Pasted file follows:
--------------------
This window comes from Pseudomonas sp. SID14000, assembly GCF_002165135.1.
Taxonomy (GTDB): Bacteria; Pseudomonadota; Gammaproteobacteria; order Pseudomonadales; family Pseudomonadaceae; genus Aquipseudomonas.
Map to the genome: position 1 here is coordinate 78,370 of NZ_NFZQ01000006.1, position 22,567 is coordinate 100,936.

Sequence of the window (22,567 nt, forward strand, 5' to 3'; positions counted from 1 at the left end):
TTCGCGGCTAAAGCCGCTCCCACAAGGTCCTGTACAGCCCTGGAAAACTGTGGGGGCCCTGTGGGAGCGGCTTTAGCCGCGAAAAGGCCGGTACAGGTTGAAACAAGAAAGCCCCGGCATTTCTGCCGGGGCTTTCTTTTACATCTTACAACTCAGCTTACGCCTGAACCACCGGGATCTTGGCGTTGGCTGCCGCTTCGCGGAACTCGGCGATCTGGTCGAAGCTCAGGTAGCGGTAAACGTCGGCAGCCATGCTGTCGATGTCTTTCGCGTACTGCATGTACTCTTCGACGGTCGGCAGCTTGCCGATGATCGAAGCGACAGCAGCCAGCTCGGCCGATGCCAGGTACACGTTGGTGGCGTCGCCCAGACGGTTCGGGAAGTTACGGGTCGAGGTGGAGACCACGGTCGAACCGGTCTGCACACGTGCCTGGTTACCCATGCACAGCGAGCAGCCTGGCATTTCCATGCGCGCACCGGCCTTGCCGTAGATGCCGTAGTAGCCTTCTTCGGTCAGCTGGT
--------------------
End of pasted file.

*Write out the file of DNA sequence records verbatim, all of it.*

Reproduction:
This window comes from Pseudomonas sp. SID14000, assembly GCF_002165135.1.
Taxonomy (GTDB): Bacteria; Pseudomonadota; Gammaproteobacteria; order Pseudomonadales; family Pseudomonadaceae; genus Aquipseudomonas.
Map to the genome: position 1 here is coordinate 78,370 of NZ_NFZQ01000006.1, position 22,567 is coordinate 100,936.

Sequence of the window (22,567 nt, forward strand, 5' to 3'; positions counted from 1 at the left end):
TTCGCGGCTAAAGCCGCTCCCACAAGGTCCTGTACAGCCCTGGAAAACTGTGGGGGCCCTGTGGGAGCGGCTTTAGCCGCGAAAAGGCCGGTACAGGTTGAAACAAGAAAGCCCCGGCATTTCTGCCGGGGCTTTCTTTTACATCTTACAACTCAGCTTACGCCTGAACCACCGGGATCTTGGCGTTGGCTGCCGCTTCGCGGAACTCGGCGATCTGGTCGAAGCTCAGGTAGCGGTAAACGTCGGCAGCCATGCTGTCGATGTCTTTCGCGTACTGCATGTACTCTTCGACGGTCGGCAGCTTGCCGATGATCGAAGCGACAGCAGCCAGCTCGGCCGATGCCAGGTACACGTTGGTGGCGTCGCCCAGACGGTTCGGGAAGTTACGGGTCGAGGTGGAGACCACGGTCGAACCGGTCTGCACACGTGCCTGGTTACCCATGCACAGCGAGCAGCCTGGCATTTCCATGCGCGCACCGGCCTTGCCGTAGATGCCGTAGTAGCCTTCTTCGGTCAGCTGGT